Josef Kure, DPhil, Head of the Department of Medical Ethics at Masaryk University (Czech Republic), in his 2011 chapter "Good Death Within Its Historical Context and as a Contemporary Challenge: A Philosophical Clarification of the Concept of Euthanasia" from the book, Euthanasia - The 'Good Death' Controversy in Humans and Animals, wrote:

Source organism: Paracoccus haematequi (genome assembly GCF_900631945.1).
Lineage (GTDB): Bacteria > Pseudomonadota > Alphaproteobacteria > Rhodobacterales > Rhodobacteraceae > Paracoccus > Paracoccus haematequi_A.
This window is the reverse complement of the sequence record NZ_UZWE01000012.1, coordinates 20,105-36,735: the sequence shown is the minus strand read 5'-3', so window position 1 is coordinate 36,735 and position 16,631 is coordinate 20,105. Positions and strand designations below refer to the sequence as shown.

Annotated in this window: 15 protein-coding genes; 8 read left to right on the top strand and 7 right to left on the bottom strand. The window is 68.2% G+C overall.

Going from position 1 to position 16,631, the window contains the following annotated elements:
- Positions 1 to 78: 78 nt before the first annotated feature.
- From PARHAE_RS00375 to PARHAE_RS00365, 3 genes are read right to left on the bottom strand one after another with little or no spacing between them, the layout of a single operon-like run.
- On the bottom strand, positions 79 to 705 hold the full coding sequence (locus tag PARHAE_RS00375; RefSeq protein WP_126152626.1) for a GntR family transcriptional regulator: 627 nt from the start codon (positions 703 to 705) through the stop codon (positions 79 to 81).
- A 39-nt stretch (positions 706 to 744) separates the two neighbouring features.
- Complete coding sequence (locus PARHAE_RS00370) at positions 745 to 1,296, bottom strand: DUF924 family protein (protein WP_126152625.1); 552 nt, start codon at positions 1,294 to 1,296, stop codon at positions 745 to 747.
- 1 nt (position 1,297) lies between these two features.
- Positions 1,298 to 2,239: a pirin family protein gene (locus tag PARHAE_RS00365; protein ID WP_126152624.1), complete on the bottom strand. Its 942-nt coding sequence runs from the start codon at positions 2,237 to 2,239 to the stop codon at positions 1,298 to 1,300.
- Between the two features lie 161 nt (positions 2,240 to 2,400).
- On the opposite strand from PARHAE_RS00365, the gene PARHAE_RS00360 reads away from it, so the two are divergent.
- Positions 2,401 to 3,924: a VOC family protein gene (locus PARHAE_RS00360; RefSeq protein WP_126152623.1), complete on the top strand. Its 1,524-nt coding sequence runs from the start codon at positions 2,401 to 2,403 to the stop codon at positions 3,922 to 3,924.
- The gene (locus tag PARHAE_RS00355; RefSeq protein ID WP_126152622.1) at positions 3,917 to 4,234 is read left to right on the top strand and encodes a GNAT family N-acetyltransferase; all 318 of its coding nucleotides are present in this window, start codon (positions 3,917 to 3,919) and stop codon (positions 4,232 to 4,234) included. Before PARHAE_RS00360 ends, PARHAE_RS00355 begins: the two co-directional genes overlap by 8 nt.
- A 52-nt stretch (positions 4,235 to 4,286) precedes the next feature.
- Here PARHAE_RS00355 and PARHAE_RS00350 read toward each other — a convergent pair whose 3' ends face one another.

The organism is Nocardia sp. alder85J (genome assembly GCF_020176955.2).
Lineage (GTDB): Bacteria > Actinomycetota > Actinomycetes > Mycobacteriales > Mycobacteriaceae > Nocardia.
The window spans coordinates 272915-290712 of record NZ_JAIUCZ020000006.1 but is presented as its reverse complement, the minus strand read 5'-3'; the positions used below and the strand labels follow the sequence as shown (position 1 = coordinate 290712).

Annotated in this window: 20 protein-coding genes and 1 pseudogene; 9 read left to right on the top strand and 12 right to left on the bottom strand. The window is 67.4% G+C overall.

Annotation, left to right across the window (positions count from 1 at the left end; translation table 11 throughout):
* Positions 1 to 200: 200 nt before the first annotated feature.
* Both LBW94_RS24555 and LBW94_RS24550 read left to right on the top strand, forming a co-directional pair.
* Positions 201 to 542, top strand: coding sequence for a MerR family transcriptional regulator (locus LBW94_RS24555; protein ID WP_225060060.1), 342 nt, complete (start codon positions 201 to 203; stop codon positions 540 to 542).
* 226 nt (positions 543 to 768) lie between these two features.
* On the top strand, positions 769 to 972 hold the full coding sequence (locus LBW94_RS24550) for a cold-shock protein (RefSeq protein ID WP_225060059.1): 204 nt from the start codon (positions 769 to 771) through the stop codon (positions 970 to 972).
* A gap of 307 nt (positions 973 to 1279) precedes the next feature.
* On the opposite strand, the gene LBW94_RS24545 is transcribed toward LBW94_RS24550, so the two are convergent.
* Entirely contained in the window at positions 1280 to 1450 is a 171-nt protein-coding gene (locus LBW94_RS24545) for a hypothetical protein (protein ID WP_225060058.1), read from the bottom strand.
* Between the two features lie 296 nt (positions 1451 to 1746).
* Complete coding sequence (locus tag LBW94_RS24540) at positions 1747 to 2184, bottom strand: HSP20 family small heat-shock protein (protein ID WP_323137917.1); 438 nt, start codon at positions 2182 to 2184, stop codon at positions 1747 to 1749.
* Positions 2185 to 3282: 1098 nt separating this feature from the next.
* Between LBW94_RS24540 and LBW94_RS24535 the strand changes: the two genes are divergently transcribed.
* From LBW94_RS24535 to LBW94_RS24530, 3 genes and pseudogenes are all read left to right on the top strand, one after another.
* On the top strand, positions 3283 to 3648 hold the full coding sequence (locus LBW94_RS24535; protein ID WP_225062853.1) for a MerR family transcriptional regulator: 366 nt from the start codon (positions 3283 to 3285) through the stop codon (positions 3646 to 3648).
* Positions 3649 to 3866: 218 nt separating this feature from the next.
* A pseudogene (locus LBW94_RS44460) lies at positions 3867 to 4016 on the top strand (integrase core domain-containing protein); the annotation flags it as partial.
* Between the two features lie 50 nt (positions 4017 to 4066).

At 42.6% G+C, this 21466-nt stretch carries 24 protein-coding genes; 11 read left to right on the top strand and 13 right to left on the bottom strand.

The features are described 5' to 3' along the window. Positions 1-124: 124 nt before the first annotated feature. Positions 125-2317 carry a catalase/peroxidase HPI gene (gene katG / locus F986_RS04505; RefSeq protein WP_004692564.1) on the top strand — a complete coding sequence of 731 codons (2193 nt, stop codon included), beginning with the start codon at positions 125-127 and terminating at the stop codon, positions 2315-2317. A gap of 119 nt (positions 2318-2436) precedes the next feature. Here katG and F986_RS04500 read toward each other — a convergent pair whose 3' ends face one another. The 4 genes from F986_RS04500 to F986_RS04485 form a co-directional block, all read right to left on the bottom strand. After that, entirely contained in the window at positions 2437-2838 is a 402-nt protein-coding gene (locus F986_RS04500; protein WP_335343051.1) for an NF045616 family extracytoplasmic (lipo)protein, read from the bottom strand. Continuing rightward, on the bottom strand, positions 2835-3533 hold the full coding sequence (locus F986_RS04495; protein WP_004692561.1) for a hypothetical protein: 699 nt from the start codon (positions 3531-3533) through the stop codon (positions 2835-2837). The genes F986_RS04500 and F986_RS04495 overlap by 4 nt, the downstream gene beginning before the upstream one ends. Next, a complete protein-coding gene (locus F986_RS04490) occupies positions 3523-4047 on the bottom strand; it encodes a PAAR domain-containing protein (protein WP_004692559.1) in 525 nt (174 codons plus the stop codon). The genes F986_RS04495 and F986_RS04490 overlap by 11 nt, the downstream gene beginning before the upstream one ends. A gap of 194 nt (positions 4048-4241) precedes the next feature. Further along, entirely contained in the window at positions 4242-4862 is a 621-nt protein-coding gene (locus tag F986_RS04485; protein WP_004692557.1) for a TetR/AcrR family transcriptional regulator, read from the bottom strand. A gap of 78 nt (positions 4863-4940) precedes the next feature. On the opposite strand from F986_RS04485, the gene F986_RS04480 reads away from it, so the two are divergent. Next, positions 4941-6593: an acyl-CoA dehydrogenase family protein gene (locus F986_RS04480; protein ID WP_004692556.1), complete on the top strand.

“The Hippocratic tradition, whose core is the Hippocratic Oath, prohibits the killing of a human being, just as it forbids any aid in suicide (in present-day terminology in ‘physician assisted suicide’): ‘To please no one will I prescribe a deadly drug nor give advice which may cause his death.’ Euthanasia as a direct killing of the patient, regardless if upon his/her request or without any request, is not forbidden by the Hippocratic Oath directly. But such a prohibition can be deduced, a fortiori [with greater reason or more convincing force], from the prohibition of any help in suicide. So euthanasia as the killing of a patient by the physician is not in accordance with either the Hippocratic Oath or the spirit of the Hippocratic tradition.”